[Date Prev][Date Next] [Thread Prev][Thread Next] [Date Index] [Thread Index]

Re: Updating the OpenContent license

>>>>> "D" == David Wiley <dw2@opencontent.org> writes:

    D> I have to agree with Deb. While I think it makes sense to clear
    D> up confusion around two licenses with the same acronym (which
    D> may or may not involve unifying them)

It seems to me, though, Deb has confused the licenses yet again.  I do
not see any perceivable difference or imaginable context where the
Open Content Licence is preferable to the DGPL.  The OCL, if I can
call it that, is terse, and that is its only advantage.  In its
terseness, it lacks any teeth.

    D> Deb Richardson wrote:

    >> I think that this is an extremely bad idea.  Having more
    >> licenses, particularly those like the OPL and the new FSF
    >> licenses, is a good thing.  Having only one license doesn't do
    >> much for an author's "freedom of choice"

No, more licences just breeds confusion.  If you do a search on
Freshmeat you will find only just over half the entries are GPL or
GPL-derived licences (apparently the GPL itself is under a GPL ;) but
the other 50% is a nightmare --- I suggest allowing a polyglot of
ill-conceived roll-yer-own licences is tantamount to software patents:
Future developers/integrators/authors/users cannot do anything without
a lawyer present to ensure what they do is actually legal.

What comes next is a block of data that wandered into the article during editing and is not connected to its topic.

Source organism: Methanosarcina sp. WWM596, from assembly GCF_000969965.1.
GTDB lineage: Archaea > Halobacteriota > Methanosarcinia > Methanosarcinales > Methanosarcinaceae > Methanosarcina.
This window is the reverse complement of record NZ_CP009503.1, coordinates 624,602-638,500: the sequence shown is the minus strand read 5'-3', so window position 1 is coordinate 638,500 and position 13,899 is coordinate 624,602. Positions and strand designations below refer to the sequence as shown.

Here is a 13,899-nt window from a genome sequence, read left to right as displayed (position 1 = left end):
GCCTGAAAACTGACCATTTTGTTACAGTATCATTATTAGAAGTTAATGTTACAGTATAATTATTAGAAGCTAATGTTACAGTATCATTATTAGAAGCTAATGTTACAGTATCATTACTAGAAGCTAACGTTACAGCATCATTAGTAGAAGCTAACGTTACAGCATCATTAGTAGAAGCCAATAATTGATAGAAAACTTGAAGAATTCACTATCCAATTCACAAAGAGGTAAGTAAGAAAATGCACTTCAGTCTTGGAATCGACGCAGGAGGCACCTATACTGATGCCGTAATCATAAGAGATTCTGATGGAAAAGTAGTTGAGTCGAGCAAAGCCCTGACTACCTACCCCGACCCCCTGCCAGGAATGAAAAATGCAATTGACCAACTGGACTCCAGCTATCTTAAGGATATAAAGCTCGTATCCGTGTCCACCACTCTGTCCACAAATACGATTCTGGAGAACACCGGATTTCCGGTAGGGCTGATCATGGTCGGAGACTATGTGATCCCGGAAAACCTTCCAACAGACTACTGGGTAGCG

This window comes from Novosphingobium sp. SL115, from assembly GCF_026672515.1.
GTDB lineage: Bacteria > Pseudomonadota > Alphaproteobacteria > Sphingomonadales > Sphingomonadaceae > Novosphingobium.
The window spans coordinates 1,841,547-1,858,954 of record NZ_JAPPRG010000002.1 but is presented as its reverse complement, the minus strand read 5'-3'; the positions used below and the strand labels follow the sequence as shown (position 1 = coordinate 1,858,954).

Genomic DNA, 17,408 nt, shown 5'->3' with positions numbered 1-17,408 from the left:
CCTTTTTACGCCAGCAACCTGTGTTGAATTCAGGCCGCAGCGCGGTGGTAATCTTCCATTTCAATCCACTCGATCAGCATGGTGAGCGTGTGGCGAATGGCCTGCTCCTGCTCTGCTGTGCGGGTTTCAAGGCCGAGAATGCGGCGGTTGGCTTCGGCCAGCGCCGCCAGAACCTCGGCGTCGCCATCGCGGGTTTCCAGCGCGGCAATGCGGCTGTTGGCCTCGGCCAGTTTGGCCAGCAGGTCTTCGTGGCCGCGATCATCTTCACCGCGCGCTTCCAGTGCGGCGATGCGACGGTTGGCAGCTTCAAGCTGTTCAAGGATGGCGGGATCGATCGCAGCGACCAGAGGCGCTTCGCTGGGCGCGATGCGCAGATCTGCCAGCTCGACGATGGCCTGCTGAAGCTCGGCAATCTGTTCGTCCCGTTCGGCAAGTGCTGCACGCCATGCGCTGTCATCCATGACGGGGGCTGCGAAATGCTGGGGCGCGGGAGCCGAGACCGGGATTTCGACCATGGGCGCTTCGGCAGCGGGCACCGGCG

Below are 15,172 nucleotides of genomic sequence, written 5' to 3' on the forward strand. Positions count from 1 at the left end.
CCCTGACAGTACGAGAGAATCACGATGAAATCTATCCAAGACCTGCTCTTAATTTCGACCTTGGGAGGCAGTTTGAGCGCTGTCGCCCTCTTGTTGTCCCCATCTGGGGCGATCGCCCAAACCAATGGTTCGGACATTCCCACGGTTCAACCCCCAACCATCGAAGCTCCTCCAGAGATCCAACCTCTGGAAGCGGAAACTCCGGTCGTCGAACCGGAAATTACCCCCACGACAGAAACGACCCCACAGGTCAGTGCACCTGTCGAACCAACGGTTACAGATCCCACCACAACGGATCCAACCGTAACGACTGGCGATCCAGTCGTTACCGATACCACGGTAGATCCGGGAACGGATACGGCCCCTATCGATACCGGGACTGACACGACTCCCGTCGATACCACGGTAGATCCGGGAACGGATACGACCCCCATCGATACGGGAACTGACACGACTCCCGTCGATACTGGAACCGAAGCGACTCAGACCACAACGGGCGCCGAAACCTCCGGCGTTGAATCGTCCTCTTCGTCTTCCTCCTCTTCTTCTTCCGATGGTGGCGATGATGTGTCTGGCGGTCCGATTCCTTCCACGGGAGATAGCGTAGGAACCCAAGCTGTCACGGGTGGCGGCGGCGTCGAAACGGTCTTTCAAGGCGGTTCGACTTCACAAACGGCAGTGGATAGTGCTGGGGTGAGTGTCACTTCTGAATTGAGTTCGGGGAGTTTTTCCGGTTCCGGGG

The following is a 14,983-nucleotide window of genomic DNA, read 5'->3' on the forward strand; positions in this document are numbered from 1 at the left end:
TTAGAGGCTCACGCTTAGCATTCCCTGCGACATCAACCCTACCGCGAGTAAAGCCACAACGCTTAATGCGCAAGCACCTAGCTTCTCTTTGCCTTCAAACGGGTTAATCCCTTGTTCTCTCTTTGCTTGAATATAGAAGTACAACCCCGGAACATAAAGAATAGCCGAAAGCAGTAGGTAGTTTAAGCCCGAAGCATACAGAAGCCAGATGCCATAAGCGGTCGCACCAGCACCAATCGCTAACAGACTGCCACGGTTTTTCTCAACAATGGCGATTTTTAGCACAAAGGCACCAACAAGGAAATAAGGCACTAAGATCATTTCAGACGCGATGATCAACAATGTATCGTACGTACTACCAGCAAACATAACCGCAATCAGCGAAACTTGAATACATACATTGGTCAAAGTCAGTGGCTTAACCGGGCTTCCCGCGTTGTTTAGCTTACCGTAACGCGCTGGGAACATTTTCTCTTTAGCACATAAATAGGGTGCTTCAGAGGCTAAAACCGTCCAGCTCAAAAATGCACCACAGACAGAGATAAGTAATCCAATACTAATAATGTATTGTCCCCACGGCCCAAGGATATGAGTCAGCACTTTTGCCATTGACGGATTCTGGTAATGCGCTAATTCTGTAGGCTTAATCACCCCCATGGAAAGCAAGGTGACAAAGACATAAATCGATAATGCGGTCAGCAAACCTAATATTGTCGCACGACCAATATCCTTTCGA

For example: The Linux Documentation Project is illegal.  I have
pointed this out before and it fell on deaf ears, but ignoring a
problem is not a legal defense.  Under the 1984 international
copyright laws signed by all western industrial countries, the LDP is
in violation of copyright law because it distributes copyright
material. QED.

Acronym confusions apart, it is also clear that we need to have a
_flexible_ licence; we must accomodate the needs of publishers and
authors, and the need of the community.  DGPL suits a certain niche,
but is inflexible.  The open publication licence, on the other hand,
is flexible.  If I want to explain my licence, I can say "Go to
opencontent.org and read Option B" --- even if there are 4 or 12
options, it lends consistency to the other clauses and the variations
are manageable.

    >> I, as an author, would very much like to be able to choose
    >> whether others are allowed to modify my released documents or
    >> not.  I would also like to be able to choose who has and hasn't
    >> print publication rights.

OPL options A and B.

    >> ...  Documents
    >> licensed under such restrictions are not appropriate for the
    >> Open Source Writers Group project

OPL sans options

    >> Open Content technical documentation should, whereever
    >> possible, be released under a license that allows for free
    >> distribution, modification, and publication.  


    >> It also has to be accepted that not everyone is going to
    >> release their documents under a license that is acceptable to
    >> everyone.  That's just part of the game.

Agreed, but consider that 50% of Freshmeat contributors disagree with
you and all of them side with the GPL, and as a result, the GPL is
the most quoted certificate of "open source"

Gary Lawrence Murphy <garym@canada.com>  TeleDynamics Communications Inc
Business Telecom Services : Internet Consulting : http://www.teledyn.com
Linux/GNU Education Group: http://www.egroups.com/group/linux-education/
"Computers are useless.  They can only give you answers."(Pablo Picasso)

Reply to: